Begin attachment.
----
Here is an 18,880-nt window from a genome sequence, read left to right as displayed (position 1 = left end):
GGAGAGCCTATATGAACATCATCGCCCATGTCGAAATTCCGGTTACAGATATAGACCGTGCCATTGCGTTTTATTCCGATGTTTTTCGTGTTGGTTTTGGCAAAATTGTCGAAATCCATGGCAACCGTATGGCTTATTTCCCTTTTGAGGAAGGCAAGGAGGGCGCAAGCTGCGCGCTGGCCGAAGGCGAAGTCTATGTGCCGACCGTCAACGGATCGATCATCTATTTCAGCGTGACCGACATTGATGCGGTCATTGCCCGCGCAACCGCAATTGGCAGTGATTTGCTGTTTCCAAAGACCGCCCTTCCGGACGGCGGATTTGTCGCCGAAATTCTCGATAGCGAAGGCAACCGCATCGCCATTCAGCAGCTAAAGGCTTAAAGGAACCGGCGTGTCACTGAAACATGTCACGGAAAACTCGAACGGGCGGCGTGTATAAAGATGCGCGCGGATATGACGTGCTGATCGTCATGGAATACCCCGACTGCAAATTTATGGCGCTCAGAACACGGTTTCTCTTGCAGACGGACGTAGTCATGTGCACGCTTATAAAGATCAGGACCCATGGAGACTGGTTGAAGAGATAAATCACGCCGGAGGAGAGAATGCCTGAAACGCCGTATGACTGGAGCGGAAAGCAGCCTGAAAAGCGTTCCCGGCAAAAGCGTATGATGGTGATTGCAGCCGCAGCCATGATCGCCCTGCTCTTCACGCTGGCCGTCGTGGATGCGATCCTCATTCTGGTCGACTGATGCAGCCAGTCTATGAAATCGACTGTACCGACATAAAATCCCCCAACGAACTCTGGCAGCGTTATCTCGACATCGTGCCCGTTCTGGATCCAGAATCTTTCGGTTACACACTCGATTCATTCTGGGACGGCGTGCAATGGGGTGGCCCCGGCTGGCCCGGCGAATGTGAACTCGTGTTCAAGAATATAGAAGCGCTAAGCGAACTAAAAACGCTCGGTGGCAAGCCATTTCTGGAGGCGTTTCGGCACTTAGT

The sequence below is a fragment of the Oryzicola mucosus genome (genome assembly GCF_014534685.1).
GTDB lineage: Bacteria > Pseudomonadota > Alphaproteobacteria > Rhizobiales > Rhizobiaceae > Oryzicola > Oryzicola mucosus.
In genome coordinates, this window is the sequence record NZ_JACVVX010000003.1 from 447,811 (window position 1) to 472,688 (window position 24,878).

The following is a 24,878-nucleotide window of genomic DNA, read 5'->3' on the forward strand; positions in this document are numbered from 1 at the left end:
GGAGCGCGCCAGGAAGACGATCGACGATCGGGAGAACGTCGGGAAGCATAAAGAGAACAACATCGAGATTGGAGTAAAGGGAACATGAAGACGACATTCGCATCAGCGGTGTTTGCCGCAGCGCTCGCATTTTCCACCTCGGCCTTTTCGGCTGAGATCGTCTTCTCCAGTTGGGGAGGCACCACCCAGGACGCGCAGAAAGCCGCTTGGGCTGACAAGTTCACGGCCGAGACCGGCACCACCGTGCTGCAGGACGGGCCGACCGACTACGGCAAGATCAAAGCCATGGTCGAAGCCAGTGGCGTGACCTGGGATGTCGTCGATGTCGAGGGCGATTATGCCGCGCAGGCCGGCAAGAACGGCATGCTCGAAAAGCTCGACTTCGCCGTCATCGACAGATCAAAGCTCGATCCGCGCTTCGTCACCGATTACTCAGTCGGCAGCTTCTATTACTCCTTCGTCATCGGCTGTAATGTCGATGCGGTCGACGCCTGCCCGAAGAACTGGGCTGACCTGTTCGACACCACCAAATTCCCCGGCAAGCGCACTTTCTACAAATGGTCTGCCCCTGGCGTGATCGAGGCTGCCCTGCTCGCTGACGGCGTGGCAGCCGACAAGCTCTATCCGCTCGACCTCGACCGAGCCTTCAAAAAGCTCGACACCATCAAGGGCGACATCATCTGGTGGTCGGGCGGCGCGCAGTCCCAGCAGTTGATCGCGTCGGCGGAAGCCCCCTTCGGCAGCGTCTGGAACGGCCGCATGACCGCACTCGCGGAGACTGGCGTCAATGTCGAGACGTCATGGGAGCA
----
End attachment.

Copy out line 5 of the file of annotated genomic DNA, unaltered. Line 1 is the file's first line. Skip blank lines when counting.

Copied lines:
In genome coordinates, this window is the sequence record NZ_JACVVX010000003.1 from 447,811 (window position 1) to 472,688 (window position 24,878).